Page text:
The year 2020 has been full of surprises. Now, add a new set of salivary glands in your body to the list. Salivary glands are responsible for producing spit.
By Jamshed Arslan
Centuries of medical knowledge has informed us that we have 3 major salivary glands in our mouth, but now the scientists at The Netherlands Cancer Institute have challenged that notion. They found that we have a pair of previously unnoticed salivary glands behind the nose. They have named these new glands in our skull as tubarial glands.
Funny thing is that the researchers were not particularly interested in anything behind the nose or upper throat. The team was actually studying prostate cancers. The technique they were using is called PSMA PET-CT scan in which doctors inject a tracer that binds to the PSMA protein. PSMA protein is elevated in prostate cancer cells and therefore, PSMA PET-CT helps in detecting prostate cancer and its metastasis. Interestingly, PSMA is also known to be high in salivary glands. That is what enabled the discovery of tubarial glands: the newly found glands lit up during imaging, just like the other well-known salivary glands. The conventional imaging techniques cannot detect tubarial glands.
What have the tubarial glands been doing in our body?
Salivary glands are known to waive off oral infections and tubarial glands might be playing a similar antimicrobial role. Likewise, tubarial glands moisten and lubricate the area where throat meets the nose, probably helping us to speak and swallow.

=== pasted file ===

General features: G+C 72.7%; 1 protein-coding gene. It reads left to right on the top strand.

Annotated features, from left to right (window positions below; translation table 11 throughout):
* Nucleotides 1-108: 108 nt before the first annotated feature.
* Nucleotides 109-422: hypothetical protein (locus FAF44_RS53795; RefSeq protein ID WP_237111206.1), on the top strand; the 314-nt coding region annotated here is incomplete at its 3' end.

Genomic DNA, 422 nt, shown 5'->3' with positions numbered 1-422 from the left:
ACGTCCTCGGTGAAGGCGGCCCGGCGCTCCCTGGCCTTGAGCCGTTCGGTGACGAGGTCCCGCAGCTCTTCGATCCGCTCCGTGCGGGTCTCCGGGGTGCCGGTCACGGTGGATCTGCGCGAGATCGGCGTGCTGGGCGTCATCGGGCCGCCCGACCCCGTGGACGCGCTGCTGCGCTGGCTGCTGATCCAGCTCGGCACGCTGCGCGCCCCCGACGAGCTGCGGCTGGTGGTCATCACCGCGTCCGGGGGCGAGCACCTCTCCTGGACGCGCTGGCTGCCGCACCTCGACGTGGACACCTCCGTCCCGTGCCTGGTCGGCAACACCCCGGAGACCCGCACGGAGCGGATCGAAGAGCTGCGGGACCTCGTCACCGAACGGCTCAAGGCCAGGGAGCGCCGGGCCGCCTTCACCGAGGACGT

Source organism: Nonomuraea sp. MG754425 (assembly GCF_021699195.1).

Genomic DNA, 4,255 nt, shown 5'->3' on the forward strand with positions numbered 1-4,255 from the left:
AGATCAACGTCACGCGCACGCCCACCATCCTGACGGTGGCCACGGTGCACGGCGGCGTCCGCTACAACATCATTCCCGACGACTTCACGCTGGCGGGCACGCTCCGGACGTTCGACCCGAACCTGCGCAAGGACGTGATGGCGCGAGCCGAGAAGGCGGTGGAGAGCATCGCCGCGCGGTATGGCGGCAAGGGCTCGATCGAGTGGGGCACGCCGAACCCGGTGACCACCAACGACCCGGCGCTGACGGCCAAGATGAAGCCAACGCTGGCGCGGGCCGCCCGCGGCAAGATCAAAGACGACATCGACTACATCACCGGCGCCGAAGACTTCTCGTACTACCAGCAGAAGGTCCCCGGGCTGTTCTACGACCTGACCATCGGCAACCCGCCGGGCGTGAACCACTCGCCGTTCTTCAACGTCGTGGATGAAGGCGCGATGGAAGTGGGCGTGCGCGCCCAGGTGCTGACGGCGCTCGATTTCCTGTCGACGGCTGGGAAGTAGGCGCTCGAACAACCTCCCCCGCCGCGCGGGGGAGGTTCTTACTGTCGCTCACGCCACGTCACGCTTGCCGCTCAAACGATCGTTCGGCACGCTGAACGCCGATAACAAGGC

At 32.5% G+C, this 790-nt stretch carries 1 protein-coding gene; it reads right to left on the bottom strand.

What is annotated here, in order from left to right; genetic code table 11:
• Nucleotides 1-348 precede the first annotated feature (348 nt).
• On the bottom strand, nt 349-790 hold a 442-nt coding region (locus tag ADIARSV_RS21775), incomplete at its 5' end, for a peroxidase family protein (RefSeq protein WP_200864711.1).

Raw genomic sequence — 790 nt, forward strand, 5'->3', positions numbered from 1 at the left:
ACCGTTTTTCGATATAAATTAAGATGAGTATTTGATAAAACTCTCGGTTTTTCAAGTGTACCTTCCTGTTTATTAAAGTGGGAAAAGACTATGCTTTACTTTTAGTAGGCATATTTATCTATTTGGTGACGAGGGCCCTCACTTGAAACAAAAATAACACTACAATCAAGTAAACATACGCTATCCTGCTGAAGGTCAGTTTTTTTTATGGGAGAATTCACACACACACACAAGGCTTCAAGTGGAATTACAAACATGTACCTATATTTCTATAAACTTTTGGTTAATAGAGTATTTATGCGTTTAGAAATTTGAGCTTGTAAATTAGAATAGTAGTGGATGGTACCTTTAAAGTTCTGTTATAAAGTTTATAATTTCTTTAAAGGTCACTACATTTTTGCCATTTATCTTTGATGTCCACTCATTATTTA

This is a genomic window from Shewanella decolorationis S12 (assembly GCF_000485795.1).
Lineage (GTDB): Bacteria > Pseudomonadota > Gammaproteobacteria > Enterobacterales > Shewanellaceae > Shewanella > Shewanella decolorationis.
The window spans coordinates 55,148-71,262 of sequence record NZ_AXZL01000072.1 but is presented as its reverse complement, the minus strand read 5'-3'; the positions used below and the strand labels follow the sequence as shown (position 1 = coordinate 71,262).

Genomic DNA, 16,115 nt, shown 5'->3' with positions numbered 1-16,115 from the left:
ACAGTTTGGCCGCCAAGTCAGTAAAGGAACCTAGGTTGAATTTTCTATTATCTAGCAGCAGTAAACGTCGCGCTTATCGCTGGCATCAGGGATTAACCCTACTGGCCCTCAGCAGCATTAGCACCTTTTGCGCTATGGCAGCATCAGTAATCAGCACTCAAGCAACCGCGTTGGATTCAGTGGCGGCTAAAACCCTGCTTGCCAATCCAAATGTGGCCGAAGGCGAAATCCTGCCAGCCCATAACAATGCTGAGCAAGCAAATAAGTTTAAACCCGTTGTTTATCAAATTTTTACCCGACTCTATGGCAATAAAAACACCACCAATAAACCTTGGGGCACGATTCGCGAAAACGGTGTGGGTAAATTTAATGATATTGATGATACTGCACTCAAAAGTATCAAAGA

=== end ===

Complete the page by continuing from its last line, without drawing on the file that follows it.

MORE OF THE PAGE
Tubarial glands: a ‘new organ’ or ‘a group of minor salivary glands’?
The region surrounding tubarial glands was thought to host several microscopic glands. Unless the researchers use normal healthy people, there is a still a chance that what the team is referring to as tubarial glands is just a group of minor salivary glands, rather than a ‘new organ’. Even if that is the case, the clinical implications of the discovery cannot be ignored.
Why the ‘new’ gland is important for cancer patients?
People suffering from head and neck cancers often receive radiation treatment. Doctors try to avoid salivary glands during irradiation because if salivary glands are damaged, patients cannot properly eat, swallow, or even speak. In light of the current discovery, doctors will now avoid nasopharyngeal region where the tubarial glands are located. In other words, we can expect less side effects in those patients whose tubarial glands are spared during radiation therapy relative to the ones who do not follow the recommendations provided by the Dutch team.
The discovery of anything new in our body is fascinating. The future research on the subject of tubarial glands may focus on the healthy subjects from various identities. The reason is that the current research was primarily focused on men because prostate glands are present only in males. By including large dataset, scientists may provide us clues about our mysterious body. Tubarial glands are garnering public’s trust in science. It is the scientific breakthroughs like these that inform us how the universe really works!